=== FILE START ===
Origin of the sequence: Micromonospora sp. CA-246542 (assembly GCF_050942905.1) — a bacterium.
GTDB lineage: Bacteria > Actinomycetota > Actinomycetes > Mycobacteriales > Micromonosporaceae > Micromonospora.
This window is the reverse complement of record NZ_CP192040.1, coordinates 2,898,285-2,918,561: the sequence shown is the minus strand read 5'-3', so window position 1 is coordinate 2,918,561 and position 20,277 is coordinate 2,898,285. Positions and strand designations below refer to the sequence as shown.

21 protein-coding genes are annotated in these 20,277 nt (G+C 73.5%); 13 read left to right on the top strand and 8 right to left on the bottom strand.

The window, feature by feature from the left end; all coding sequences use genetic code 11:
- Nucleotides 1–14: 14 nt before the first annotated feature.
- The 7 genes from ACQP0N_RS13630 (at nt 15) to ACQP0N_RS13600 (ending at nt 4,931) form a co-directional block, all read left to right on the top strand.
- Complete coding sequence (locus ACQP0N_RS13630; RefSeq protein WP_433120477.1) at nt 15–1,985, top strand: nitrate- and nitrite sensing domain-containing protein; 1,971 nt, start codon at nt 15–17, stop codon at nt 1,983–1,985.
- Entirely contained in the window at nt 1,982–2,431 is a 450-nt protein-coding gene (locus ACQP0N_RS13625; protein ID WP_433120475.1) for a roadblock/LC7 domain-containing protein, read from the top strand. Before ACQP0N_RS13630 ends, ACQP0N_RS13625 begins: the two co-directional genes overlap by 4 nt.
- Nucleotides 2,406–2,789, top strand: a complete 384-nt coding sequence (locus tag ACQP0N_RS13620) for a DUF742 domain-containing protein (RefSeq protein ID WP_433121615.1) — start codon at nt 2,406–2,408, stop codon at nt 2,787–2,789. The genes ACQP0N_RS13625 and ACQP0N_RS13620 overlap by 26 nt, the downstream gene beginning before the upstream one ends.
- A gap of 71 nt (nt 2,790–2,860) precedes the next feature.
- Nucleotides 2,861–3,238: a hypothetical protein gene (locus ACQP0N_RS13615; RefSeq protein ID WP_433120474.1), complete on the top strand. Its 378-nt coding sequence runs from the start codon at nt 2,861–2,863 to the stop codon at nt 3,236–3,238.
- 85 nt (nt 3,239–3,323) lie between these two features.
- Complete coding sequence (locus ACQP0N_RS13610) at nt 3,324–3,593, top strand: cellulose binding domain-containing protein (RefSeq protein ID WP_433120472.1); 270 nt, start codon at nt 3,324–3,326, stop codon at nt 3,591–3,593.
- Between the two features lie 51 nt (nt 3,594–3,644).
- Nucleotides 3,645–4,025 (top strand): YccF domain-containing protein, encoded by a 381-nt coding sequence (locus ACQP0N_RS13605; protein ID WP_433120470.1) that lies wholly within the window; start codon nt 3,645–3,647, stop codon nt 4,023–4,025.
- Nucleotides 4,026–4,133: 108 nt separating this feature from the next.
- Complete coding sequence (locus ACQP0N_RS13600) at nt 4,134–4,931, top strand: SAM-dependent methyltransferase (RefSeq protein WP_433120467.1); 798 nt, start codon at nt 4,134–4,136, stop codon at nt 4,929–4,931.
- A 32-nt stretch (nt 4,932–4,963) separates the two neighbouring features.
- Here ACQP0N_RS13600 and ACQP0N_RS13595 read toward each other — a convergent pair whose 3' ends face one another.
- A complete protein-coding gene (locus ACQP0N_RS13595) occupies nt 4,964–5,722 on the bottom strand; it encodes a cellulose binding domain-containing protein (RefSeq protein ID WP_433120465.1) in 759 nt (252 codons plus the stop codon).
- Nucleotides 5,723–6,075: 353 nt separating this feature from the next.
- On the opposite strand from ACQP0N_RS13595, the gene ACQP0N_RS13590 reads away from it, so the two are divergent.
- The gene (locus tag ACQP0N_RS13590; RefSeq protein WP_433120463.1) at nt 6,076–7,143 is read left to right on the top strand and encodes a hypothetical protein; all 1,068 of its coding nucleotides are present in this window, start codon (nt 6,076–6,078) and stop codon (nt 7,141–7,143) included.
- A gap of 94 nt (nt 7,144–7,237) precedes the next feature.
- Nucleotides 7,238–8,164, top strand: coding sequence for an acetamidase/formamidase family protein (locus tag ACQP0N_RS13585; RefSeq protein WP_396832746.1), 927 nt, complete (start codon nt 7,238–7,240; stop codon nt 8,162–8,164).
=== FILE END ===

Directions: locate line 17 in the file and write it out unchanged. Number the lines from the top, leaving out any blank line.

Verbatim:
- Nucleotides 4,026–4,133: 108 nt separating this feature from the next.